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National Perspective | UPDATE

Faith Adds a New Twist to Saga of Atheist O'Hair


HOUSTON — In the end, it was curiosity and Christian charity that may have relaunched the search for atheist Madalyn Murray O'Hair.

Long after it seemed authorities had given up on the 1995 disappearance of O'Hair, her son and her granddaughter, a San Antonio newsman who liked a good mystery and O'Hair's born-again Christian son appear to have re-galvanized official action. If so, the men represent just two more unlikely elements in an already confounding saga.

Last week, two ex-convicts were taken into custody in Texas and Michigan on federal arms charges. Though officials don't publicly link the two to O'Hair's disappearance, people familiar with the case say they may be closely entwined with her fate.

One of the men, David Roland Waters, a former office manager for O'Hair, pleaded guilty to embezzling $54,415 from O'Hair's organization seven months before she vanished. The other man, Gary Karr, spent eight months in a minimum security prison with Waters in the mid-1980s.

Theories abounded after the sharp-tongued anti-religion crusader suddenly vanished from American Atheists Inc. headquarters in Austin four years ago. A laconic typed note indicated that 77-year-old O'Hair, her son John Garth Murray and granddaughter Robin Murray, had left because of an emergency. Left behind were their passports, three cherished Scottish terriers and the ailing O'Hair's diabetes medication.

The three are known to have withdrawn half a million dollars from a San Antonio bank to buy gold coins. But after a few weeks of cell phone calls with atheist colleagues, none of the three was heard from again. Meanwhile, Austin police and atheist colleagues didn't know quite how to react to the disappearance.

For one thing, O'Hair, who'd been battling the IRS, apparently once mulled fleeing the country for New Zealand. And O'Hair hadn't broken any law by disappearing. "In Texas, it's not illegal if you're over 21 [to] go wherever you want and do whatever you want," Austin police spokesman Gary Olfers said this week. "We still don't have any evidence that foul play has been involved . . . . Just two weeks ago, in an Austin paper, it was reported that she was seen on a Mexico beach."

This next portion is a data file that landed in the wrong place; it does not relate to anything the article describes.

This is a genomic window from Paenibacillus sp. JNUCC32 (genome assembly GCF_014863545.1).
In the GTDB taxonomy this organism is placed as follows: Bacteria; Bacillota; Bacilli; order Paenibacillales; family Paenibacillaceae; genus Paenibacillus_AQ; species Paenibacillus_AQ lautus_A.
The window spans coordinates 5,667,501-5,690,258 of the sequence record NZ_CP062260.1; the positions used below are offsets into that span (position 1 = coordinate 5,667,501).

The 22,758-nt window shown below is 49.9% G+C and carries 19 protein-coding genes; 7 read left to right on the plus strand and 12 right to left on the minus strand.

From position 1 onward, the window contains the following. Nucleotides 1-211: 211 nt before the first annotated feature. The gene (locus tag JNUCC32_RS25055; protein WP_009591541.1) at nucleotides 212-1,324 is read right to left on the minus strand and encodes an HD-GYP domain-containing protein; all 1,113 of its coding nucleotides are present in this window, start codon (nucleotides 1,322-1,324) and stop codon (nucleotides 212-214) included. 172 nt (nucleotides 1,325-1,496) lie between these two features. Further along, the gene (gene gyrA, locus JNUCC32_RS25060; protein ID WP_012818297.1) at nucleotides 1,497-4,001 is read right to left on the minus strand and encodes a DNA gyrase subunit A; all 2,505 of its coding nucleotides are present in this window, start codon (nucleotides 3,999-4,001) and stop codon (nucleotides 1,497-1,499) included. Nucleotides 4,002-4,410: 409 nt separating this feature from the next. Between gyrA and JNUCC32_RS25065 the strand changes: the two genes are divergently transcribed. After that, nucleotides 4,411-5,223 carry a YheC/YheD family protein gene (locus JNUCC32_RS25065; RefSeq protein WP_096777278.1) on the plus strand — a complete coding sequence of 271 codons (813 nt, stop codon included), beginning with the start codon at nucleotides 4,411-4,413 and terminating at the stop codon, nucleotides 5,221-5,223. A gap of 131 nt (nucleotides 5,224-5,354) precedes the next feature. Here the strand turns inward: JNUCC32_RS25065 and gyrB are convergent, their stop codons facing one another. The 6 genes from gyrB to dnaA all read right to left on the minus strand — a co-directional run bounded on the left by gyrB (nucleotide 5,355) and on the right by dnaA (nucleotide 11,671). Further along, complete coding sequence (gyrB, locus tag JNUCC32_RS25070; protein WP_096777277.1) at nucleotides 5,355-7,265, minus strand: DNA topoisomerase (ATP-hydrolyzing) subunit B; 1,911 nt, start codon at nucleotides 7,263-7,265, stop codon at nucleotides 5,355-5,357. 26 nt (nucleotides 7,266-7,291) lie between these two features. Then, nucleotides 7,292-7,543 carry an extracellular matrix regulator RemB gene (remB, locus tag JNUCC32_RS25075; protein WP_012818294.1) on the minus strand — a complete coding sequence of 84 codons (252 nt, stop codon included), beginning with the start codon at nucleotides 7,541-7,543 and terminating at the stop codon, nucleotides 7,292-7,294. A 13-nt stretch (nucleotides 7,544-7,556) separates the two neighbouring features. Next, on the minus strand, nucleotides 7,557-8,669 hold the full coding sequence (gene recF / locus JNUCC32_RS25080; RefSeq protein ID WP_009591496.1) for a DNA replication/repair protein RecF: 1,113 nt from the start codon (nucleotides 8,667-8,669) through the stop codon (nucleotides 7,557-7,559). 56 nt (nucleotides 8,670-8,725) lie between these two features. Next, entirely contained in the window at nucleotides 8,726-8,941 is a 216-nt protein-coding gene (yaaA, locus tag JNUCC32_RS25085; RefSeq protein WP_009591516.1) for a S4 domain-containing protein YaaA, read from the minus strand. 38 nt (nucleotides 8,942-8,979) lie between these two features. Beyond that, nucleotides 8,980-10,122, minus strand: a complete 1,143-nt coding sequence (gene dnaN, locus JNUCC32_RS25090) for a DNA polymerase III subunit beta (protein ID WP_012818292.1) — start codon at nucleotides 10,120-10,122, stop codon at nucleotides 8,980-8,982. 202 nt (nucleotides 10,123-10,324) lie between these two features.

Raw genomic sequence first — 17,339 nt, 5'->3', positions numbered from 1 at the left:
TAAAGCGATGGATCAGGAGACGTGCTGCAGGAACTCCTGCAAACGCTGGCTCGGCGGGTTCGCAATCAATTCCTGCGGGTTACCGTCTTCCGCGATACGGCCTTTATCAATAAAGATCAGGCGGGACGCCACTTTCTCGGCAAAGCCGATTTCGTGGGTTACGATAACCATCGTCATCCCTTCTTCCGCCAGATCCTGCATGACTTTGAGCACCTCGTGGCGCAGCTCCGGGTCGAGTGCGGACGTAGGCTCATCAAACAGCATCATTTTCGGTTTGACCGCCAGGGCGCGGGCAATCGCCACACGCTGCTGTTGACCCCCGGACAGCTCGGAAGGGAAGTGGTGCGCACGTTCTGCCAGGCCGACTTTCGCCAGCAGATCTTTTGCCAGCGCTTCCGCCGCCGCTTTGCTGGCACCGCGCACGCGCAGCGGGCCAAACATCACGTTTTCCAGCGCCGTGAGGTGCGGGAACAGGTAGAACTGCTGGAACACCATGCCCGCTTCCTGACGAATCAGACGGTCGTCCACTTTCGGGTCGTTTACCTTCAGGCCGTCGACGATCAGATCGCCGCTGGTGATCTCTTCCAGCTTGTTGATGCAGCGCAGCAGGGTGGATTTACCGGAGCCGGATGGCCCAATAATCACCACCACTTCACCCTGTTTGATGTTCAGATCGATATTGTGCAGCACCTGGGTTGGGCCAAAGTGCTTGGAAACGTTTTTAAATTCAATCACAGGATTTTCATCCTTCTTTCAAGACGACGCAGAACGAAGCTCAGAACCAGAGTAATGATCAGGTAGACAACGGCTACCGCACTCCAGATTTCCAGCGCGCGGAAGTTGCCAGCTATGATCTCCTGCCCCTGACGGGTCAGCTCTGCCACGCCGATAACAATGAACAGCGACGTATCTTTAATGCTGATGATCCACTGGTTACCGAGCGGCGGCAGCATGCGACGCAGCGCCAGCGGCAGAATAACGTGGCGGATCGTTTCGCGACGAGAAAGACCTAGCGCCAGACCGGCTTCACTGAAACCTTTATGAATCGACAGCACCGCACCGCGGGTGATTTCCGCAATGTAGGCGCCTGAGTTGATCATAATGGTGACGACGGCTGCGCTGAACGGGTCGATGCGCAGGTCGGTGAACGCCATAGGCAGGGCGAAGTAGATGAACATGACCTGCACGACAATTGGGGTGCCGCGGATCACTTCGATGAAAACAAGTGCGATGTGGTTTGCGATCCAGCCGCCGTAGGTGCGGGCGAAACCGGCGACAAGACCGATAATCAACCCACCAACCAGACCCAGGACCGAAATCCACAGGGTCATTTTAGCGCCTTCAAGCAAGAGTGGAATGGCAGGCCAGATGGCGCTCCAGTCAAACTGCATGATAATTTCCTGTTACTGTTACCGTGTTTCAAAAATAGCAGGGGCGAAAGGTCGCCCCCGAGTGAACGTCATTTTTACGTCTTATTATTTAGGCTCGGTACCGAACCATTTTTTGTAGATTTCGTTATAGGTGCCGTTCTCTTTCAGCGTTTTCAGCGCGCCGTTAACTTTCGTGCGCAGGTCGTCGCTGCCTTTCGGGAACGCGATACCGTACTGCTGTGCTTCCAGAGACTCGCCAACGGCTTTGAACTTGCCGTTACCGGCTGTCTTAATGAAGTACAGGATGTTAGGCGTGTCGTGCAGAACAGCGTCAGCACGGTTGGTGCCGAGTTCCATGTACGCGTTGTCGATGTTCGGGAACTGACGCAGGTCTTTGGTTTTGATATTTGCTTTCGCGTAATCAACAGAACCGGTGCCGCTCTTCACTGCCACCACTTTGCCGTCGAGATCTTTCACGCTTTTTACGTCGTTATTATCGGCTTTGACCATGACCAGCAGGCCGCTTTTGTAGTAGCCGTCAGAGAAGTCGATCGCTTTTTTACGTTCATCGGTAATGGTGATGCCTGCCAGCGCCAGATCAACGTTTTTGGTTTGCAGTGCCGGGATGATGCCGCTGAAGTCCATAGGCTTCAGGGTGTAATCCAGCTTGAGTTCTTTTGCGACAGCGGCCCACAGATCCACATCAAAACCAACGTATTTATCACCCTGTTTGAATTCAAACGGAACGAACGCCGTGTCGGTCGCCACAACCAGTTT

Ellen Johnson, current president of American Atheist Inc., said the group didn't file a missing persons report because it was hard to believe O'Hair left involuntarily.

A bona fide history-maker, O'Hair featured son William in a test that led to the Supreme Court's 1963 ban on school prayer. But O'Hair's journals and those who knew her depict an avaricious, foul-mouthed and hate-filled narcissist who alienated even those within her own movement.

"There really wasn't any outcry" after her disappearance, San Antonio Express-News reporter John MacCormack said. "A lot of people were glad she was gone."

Prosecutors haven't commented on the latest twist, but Waters' court-appointed lawyer told reporters that a federal prosecutor had said his client was implicated in the disappearance.

Although prosecutors won't say what prompted the arms raids, their actions didn't surprise MacCormack. He pursued the O'Hair story with old-school doggedness and last fall uncovered a grisly, and possibly major, lead in the drama. Acting on information he'd gathered along with Phoenix private detective Tim Young, MacCormack told police of his hunch that a headless, handless body found near the Trinity River in Dallas three years ago belonged to a Florida confidence man named Danny Fry.

Fry, who had joined his old buddy Waters in Austin for a business deal, was last heard from just one day after O'Hair's last phone call.

The arrests gratified O'Hair's son William Murray, a Christian religious lobbyist who hadn't spoken to his mother in decades. He was the only person to file a missing persons report on his mother, whom he once called a "madwoman." In recent months, Murray pleaded with Rep. Dick Armey to call the FBI into the case.

Despite their pursuit of a case authorities seemed to have let go, neither MacCormack nor Murray voiced any personal affinity for the missing atheist.

His feelings for his mother notwithstanding, Murray said faith drove him to try to solve what he believes is a murder. The perpetrators probably couldn't grasp such an attitude, he said, but "they did not understand the very essence of being a Christian."

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